Now saying genius or brilliant ‘can alienate female students’

Now saying genius or brilliant ‘can alienate female students’, by Sarah Harris.

Cambridge academics are being discouraged from using terms such as genius, brilliant or flair in feedback for fear of alienating female students.

It is one of a series of moves lecturers say will help women – including changing exams and even removing portraits of men from the library.

Dr Lucy Delap, lecturer in modern British history, said ‘vague talk of genius, brilliance [and] flair carries assumptions of gender inequality’. She said some women ‘don’t find it very easy to project themselves into those categories’.

Some female students suffered ‘imposter syndrome’ – where they feel they don’t belong – in a ‘male-dominated’ environment, said the academic. Dr Delap revealed exams were being overhauled in a bid to tackle a ‘gender differential’ which sees women outshone.

This could mean more coursework, take-home exams, group work or a portfolio of essays.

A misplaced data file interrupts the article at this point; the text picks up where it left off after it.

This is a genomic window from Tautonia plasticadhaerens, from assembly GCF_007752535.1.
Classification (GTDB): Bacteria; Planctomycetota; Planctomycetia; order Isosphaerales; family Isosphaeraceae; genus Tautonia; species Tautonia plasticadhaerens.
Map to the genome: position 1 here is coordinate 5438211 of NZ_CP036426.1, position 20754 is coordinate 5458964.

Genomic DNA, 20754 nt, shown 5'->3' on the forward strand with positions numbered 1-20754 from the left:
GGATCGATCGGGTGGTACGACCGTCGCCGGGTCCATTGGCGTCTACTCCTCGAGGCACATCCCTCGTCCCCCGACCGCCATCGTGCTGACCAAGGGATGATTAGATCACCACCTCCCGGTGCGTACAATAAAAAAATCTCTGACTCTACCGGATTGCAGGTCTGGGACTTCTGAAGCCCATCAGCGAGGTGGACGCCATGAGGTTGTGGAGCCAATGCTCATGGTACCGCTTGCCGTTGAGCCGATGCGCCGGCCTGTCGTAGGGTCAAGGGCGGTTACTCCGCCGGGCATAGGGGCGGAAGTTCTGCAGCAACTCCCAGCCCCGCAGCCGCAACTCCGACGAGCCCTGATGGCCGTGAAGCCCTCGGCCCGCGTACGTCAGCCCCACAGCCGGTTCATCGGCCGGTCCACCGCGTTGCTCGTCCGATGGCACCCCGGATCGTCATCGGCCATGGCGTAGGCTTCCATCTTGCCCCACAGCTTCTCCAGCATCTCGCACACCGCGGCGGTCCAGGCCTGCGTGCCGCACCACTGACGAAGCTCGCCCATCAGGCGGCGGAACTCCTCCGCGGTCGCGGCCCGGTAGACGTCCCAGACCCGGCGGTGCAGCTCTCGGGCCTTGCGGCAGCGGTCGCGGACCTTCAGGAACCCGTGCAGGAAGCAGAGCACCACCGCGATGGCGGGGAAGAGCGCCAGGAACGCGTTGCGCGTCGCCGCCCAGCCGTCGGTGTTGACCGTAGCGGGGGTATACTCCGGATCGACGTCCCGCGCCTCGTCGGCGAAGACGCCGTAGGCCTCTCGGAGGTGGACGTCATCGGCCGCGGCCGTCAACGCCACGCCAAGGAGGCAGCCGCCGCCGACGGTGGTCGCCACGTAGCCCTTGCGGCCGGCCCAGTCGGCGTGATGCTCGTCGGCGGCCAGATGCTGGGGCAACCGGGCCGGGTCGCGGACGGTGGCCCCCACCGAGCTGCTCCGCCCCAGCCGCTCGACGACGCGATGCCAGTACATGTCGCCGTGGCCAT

It follows Oxford University’s decision to allow students to take a history exam home in the next academic year, in order to help more women get top results.

Reading lists are being reassessed to include more female historians, and there are plans to replace some portraits of men with women in the library.

Discussing the ‘male-dominated environment’ at Oxbridge, Dr Delap, deputy director of history and policy at Cambridge University, told Radio Four’s Today programme: ‘If you look at just something as simple as the art on the walls of a college, they’re often by men and they depict men and often they’re white men as well.’

Merit and competence are so yesterday. Maybe maths can be softened, with exam questions like “how does the number three feel, always being less than four?”, or “which shape is less unhip, a triangle or a square?”.